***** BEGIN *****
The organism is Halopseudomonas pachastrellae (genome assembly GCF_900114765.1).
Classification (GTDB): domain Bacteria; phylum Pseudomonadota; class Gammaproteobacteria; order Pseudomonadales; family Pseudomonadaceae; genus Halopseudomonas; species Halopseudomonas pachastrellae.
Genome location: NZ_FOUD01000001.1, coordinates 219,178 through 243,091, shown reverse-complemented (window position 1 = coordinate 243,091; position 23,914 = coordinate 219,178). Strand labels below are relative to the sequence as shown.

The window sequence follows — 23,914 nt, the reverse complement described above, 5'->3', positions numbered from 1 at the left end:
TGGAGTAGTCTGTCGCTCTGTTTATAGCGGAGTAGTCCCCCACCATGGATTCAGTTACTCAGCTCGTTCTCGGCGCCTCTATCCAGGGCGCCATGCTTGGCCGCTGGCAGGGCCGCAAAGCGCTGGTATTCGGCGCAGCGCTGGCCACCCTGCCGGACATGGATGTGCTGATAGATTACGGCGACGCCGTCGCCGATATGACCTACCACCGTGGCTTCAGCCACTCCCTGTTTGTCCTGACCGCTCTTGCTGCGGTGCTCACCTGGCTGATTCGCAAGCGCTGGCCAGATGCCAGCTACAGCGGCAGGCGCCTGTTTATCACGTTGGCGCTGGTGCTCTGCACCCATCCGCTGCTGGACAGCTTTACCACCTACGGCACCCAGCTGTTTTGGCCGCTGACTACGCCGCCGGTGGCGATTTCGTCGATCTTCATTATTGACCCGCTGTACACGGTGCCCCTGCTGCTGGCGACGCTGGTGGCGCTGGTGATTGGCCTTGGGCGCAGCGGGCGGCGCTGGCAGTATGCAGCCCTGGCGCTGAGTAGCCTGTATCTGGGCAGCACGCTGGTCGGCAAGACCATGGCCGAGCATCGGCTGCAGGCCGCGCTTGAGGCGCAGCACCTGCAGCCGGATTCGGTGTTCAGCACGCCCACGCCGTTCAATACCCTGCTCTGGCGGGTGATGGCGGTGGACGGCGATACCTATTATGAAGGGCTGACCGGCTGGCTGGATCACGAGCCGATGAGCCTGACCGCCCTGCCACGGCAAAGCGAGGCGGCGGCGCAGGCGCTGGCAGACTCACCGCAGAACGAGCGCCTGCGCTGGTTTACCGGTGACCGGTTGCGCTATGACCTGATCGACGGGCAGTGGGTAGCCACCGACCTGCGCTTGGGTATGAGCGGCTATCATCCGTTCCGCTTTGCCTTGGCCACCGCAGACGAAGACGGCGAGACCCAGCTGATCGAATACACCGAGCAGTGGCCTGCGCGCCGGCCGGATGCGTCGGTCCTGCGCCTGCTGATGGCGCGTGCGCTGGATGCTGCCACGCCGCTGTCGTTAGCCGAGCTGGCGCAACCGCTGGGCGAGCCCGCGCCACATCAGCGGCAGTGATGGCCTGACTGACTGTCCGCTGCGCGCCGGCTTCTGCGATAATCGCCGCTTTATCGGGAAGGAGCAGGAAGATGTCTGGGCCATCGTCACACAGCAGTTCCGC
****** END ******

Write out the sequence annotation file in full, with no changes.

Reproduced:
The organism is Halopseudomonas pachastrellae (genome assembly GCF_900114765.1).
Classification (GTDB): domain Bacteria; phylum Pseudomonadota; class Gammaproteobacteria; order Pseudomonadales; family Pseudomonadaceae; genus Halopseudomonas; species Halopseudomonas pachastrellae.
Genome location: NZ_FOUD01000001.1, coordinates 219,178 through 243,091, shown reverse-complemented (window position 1 = coordinate 243,091; position 23,914 = coordinate 219,178). Strand labels below are relative to the sequence as shown.

The window sequence follows — 23,914 nt, the reverse complement described above, 5'->3', positions numbered from 1 at the left end:
TGGAGTAGTCTGTCGCTCTGTTTATAGCGGAGTAGTCCCCCACCATGGATTCAGTTACTCAGCTCGTTCTCGGCGCCTCTATCCAGGGCGCCATGCTTGGCCGCTGGCAGGGCCGCAAAGCGCTGGTATTCGGCGCAGCGCTGGCCACCCTGCCGGACATGGATGTGCTGATAGATTACGGCGACGCCGTCGCCGATATGACCTACCACCGTGGCTTCAGCCACTCCCTGTTTGTCCTGACCGCTCTTGCTGCGGTGCTCACCTGGCTGATTCGCAAGCGCTGGCCAGATGCCAGCTACAGCGGCAGGCGCCTGTTTATCACGTTGGCGCTGGTGCTCTGCACCCATCCGCTGCTGGACAGCTTTACCACCTACGGCACCCAGCTGTTTTGGCCGCTGACTACGCCGCCGGTGGCGATTTCGTCGATCTTCATTATTGACCCGCTGTACACGGTGCCCCTGCTGCTGGCGACGCTGGTGGCGCTGGTGATTGGCCTTGGGCGCAGCGGGCGGCGCTGGCAGTATGCAGCCCTGGCGCTGAGTAGCCTGTATCTGGGCAGCACGCTGGTCGGCAAGACCATGGCCGAGCATCGGCTGCAGGCCGCGCTTGAGGCGCAGCACCTGCAGCCGGATTCGGTGTTCAGCACGCCCACGCCGTTCAATACCCTGCTCTGGCGGGTGATGGCGGTGGACGGCGATACCTATTATGAAGGGCTGACCGGCTGGCTGGATCACGAGCCGATGAGCCTGACCGCCCTGCCACGGCAAAGCGAGGCGGCGGCGCAGGCGCTGGCAGACTCACCGCAGAACGAGCGCCTGCGCTGGTTTACCGGTGACCGGTTGCGCTATGACCTGATCGACGGGCAGTGGGTAGCCACCGACCTGCGCTTGGGTATGAGCGGCTATCATCCGTTCCGCTTTGCCTTGGCCACCGCAGACGAAGACGGCGAGACCCAGCTGATCGAATACACCGAGCAGTGGCCTGCGCGCCGGCCGGATGCGTCGGTCCTGCGCCTGCTGATGGCGCGTGCGCTGGATGCTGCCACGCCGCTGTCGTTAGCCGAGCTGGCGCAACCGCTGGGCGAGCCCGCGCCACATCAGCGGCAGTGATGGCCTGACTGACTGTCCGCTGCGCGCCGGCTTCTGCGATAATCGCCGCTTTATCGGGAAGGAGCAGGAAGATGTCTGGGCCATCGTCACACAGCAGTTCCGC